We have proposed two theories that may explain why anxious insomnia patients might develop sleep breathing problems.
First, an enormous number of patients with mental disorders suffer from unwanted bouts of sleeplessness that plague them for years. As it turns out, insomnia itself seems to increase your risk for sleep breathing difficulties, because insomnia causes you to spend too much time in lighter stages of sleep. In these lighter stages, your breathing is more susceptible to disruption from abnormal breathing events. Thus, while the mental health patient might start out with insomnia and no sleep-disordered breathing (SDB), it’s possible SDB can develop over a period of persistently fragmented sleep.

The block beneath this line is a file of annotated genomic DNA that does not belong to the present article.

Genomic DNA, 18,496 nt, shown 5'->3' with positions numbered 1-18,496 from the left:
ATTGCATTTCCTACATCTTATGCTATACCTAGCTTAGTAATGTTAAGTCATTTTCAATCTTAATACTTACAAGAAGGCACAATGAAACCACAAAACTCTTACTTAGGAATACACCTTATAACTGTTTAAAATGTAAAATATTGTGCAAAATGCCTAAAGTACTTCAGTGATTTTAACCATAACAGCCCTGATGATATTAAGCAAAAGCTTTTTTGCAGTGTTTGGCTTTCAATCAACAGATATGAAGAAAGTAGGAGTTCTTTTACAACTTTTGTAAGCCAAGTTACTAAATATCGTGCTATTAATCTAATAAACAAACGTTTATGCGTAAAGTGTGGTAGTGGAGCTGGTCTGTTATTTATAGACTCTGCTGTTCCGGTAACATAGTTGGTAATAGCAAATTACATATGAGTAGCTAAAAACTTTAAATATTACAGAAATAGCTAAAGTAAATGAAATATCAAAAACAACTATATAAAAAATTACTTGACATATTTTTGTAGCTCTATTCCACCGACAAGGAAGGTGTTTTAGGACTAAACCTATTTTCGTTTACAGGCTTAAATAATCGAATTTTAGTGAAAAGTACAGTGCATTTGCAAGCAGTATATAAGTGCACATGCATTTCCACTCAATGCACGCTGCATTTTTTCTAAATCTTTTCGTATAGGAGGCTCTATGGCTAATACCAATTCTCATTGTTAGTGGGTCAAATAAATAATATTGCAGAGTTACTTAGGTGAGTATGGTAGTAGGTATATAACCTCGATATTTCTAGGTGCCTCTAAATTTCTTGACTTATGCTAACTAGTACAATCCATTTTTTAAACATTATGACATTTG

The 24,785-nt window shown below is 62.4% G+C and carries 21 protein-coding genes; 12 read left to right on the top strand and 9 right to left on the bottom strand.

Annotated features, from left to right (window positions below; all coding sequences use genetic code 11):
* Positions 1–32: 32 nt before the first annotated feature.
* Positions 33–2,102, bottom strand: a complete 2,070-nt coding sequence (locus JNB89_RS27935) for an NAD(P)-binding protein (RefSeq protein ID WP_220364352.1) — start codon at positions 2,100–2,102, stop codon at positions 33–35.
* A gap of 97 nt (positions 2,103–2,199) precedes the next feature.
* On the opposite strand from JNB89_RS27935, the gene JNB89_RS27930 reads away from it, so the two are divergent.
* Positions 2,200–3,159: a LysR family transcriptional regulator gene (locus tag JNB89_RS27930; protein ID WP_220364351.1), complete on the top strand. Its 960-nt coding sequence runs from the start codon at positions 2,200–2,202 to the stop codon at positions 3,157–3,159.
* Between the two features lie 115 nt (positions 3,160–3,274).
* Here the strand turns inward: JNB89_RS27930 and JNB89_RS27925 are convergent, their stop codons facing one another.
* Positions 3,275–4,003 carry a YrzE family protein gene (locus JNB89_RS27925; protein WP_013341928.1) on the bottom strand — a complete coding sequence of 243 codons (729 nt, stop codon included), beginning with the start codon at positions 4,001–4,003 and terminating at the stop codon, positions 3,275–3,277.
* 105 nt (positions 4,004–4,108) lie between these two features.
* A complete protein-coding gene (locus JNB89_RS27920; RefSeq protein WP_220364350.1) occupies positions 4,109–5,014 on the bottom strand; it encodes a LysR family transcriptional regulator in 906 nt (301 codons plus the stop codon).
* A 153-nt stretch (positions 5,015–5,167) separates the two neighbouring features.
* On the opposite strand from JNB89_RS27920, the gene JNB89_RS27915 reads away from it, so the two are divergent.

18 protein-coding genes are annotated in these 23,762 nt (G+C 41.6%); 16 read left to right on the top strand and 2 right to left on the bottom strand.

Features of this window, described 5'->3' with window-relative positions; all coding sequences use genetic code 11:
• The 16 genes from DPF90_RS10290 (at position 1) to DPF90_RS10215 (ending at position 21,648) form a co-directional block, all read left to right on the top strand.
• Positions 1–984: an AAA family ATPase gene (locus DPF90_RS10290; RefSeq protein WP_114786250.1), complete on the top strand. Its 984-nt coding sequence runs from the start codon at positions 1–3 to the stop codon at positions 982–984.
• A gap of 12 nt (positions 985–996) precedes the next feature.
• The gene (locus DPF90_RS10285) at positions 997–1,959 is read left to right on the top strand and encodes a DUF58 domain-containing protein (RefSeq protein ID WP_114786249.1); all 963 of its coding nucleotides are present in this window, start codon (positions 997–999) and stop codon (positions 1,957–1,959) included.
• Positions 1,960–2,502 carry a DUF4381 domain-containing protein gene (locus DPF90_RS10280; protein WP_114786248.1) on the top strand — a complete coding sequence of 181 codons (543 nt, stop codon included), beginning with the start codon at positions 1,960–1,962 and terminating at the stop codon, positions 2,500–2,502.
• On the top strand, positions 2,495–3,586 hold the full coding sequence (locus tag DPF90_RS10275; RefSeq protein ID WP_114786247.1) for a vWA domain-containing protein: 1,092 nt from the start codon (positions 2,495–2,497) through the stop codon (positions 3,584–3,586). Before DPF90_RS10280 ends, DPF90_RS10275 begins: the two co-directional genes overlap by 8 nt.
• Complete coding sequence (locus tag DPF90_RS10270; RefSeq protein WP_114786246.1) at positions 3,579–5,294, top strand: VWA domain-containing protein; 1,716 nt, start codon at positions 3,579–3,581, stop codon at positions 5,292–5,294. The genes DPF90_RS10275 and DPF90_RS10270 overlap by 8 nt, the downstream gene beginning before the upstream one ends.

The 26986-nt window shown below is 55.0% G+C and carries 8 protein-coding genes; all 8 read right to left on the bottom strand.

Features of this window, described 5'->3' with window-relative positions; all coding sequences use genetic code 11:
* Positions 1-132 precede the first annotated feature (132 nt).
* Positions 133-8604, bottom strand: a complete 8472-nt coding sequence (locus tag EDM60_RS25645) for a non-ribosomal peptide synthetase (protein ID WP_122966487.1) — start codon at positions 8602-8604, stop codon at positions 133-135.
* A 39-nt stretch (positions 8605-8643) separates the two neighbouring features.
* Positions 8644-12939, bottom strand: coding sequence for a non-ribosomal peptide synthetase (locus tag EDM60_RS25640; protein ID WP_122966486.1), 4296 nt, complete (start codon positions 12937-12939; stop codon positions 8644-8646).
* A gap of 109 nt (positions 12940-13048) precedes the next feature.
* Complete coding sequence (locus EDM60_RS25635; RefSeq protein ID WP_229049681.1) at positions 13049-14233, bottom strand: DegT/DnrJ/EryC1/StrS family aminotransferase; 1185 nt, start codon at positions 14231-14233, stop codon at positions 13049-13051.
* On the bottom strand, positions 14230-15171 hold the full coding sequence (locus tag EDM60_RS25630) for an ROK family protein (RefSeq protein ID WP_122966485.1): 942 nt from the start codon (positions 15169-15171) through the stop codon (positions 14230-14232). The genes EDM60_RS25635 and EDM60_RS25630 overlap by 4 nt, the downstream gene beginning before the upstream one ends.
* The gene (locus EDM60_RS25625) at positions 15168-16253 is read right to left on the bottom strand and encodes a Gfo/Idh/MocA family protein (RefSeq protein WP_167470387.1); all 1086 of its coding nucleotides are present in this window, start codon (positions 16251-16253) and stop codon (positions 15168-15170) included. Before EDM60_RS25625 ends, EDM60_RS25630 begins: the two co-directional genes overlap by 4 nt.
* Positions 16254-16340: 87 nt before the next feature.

We also speculate that emotional distress, particularly anxiety, directly impacts the human airway, causing some type of tension or restriction. In other words, we wonder whether a person can develop SDB just by being nervous for so long that it adversely influences breathing.
Eventually, changes caused by insomnia and emotional distress may foster the clinical emergence of sleep-disordered breathing, particularly in a less apparent form known as upper airway resistance syndrome (UARS). We have worked with many trauma survivors who reported no sleep problems prior to a traumatic event. Then post-trauma, they developed anxiety, nightmares and insomnia, which were never fully treated. As their sleep got progressively worse, they were eventually tested and found to have SDB. It would be very interesting to find out how early in the course of their sleep problems they actually developed the first signs of SDB. For these reasons, we are now much more aggressive in recommending sleep testing for insomnia as early as possible.